Gary of a Hundred Days Read Online Isabel Murray

Categories Genre: Romance Tags Authors:
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Total pages in book: 47
Estimated words: 45556 (not accurate)
Estimated Reading Time in minutes: 228(@200wpm)___ 182(@250wpm)___ 152(@300wpm)
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The Kingdom of Estla is in turmoil. Power plays, intrigue, and plots seethe in the corridors of power. And Gary of a Hundred Days, Last of the Tyrant Kings is…well, he’s pretty offended, actually?
Tyrant?
Seriously? Who is making this up?
Gary said no thanks, don’t want to be king, and they dragged him away from all he’s ever known and stuck a stupid crown on his head anyway.
As far as Gary’s concerned, all that political intrigue can go ahead and keep seething without him. He didn’t know or care a thing about it when he was the unwanted son of a backwater lord. He definitely doesn’t care about it now they tried to kill him and he’s on the run.
Minor problem: he managed to escape, but he’s all out of ideas. It’s dark, it’s raining, he’s in the middle of nowhere, and there might be bears. In fact, he’s pretty sure one is following him.
Luckily for Gary (it’s about time he had some good luck) his ex-stable master tracks him down, and it turns out that Magnus has more than a few interesting ideas about Gary and his future.
More specifically, about their future.

FULL BOOK START HERE:

CHAPTER ONE

Once, I read a book about a breed of wild goats who live in one of the mountainous kingdoms to the east. Valdran, I think.

When threatened with any kind of danger, these goats turn rigid and topple over in a dead faint.

The author didn’t give any detail on how well or not this fainting strategy usually works for the goats, and at the time of reading, I remember thinking that it was unlikely to be useful in terms of survival.

I couldn’t imagine that the predator that had caused the fainting fit—wolf, bear, or troll—would look down at the swooning goat and think, Oh, darn. It’s dead already? Where’s the fun in that?

Surely they’d be more likely to think, Oh, happy day. Dinner is served!

But since the goats had developed this strategy, and survived to breed vigorously enough that they were considered absolute pests by any local farmers trying to raise crops, it must have had a fairly decent success rate.

I can tell you that for me, at least, it worked a treat.



I came to facedown on the marble floor, with my neck at an awkward angle.

I frowned and blinked at the time-worn pits and cracks in the ancient stone that no amount of buffing would ever smooth out.

Where...?

My hearing popped and rushed back with a jangling roar of sound: laughter, music, and voices raised high in jubilation. It was, I registered, at a slight distance, not in the same room as me. The throne room, then, my muzzy brain supplied.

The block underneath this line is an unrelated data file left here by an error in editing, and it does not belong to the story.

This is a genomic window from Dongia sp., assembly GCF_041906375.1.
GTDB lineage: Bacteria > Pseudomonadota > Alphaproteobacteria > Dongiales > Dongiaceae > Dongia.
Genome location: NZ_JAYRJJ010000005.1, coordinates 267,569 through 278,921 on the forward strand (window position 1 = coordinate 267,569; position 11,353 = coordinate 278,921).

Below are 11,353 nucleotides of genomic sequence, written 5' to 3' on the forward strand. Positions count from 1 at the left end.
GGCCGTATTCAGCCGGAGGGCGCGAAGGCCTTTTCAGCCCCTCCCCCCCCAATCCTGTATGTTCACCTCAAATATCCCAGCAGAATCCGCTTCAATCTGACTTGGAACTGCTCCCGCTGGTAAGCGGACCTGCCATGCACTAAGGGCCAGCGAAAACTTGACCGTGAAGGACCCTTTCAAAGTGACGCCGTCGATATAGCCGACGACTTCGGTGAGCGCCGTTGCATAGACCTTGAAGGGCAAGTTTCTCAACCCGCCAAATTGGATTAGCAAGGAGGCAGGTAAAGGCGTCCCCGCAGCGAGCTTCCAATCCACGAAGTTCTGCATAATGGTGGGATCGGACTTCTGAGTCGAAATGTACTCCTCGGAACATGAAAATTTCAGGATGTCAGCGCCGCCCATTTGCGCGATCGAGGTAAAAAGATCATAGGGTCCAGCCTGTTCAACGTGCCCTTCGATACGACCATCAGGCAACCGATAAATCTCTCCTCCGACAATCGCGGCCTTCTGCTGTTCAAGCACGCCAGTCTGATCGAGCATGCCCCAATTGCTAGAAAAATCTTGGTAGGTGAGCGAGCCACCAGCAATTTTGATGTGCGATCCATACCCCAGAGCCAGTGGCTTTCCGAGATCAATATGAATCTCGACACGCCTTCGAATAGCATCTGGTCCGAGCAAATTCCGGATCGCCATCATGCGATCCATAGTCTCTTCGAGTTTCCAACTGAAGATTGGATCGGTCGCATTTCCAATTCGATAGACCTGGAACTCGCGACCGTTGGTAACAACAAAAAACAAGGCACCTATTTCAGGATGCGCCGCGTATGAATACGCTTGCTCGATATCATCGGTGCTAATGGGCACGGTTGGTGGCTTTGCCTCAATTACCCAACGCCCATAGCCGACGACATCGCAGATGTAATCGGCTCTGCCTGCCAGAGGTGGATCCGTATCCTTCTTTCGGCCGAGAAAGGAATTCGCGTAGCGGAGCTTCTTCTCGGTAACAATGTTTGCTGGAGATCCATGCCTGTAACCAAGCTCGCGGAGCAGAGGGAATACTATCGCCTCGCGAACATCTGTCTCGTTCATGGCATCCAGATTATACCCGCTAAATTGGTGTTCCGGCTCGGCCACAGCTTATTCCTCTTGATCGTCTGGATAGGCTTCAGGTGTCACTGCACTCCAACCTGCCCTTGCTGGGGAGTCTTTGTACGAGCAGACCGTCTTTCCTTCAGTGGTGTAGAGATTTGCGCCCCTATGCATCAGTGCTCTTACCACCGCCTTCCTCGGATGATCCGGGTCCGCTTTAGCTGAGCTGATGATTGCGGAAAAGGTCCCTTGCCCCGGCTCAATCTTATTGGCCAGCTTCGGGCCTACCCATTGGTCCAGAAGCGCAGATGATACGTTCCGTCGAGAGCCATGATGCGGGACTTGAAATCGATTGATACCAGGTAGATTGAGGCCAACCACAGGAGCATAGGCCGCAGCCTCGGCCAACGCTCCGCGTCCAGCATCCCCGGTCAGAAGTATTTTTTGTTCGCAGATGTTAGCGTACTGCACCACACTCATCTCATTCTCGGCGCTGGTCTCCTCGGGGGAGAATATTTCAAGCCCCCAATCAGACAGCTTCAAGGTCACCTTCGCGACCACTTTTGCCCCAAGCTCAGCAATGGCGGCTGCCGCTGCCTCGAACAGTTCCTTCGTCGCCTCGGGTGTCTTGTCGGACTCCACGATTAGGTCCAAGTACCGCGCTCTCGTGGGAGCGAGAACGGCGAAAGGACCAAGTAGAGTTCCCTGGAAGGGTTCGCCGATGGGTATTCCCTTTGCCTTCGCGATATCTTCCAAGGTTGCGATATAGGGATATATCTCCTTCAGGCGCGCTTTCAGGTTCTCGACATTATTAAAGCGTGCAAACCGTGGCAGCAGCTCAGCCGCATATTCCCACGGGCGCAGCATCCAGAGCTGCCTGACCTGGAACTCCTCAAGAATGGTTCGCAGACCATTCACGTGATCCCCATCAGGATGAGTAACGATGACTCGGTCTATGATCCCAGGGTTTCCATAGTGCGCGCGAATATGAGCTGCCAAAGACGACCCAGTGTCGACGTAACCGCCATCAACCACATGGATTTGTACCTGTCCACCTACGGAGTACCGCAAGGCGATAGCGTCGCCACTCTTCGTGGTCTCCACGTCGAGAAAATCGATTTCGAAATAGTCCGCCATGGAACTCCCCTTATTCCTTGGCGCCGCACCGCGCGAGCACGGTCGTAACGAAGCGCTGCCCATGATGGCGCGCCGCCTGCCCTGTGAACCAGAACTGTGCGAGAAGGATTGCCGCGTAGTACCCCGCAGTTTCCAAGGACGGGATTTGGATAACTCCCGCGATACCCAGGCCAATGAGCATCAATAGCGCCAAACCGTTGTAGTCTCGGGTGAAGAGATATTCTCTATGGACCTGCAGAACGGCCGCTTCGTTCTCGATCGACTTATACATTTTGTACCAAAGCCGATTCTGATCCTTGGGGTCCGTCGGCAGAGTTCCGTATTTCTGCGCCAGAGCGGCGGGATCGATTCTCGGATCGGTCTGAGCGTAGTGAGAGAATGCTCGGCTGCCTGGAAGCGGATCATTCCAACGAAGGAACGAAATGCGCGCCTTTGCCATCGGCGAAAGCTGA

“Down with Gary of a Hundred Days, the Last of the Tyrant Kings!”

Indignation wiped the muzziness away like a bucket of cold water.

What? Gary the What?

A roar of approval went up. I flinched at the percussive pop-pop-pop of corks.

Hurried footsteps clicked over the marble floor, coming my way. More than one set.

I squeezed my eyes shut.

They came closer and closer.

I braced myself to be grabbed, hauled upright and...well, I quailed to think what would come next.

I was still quailing when the footsteps briskly clicked past and were absorbed into the noise of the party everyone but me seemed to be having in the throne room.

As slowly as I could, I cracked my eyes open and took stock.

I remembered heading for the door. As usual, the First Minister, Drusan Visik, was there by my side, guiding me with a hand at my back. Lulling me into a false sense of security, I now realised. I should be facing the doorway head-on, but when I raised my head juuuust enough to look, I was looking at a wall. I was still in the council chamber, but I’d been dragged to one side.

I froze again and closed my eyes as footsteps returned from the throne room. The tendons in my neck quivered. I didn’t dare lower my head, terrified that any movement would draw attention. The footsteps passed.

I cracked my eyes open in time to see three servants with trays of empty goblets vanish through the door.

What the hell was I supposed to do now?

“Down with Gary!”

I gritted my teeth. How many times were they going to—

“Huzzah for Drusan the Liberator! The bravest of us all. The man who did what must be done! For the good of the kingdom!”

Huzzah for Drusan?

The latest toast rang out, loud above the noise of the party. The booming voice belonged to one of Drusan’s fellow ministers, and one of his staunchest supporters. There weren’t all that many left. His inner circle of close friends had thinned out somewhat as the assassins kept missing their target (me) and getting the wrong men (them).

One of the violins playing a jaunty, triumphant tune squeaked. There was, for a single trembling moment, a break in the celebrating.


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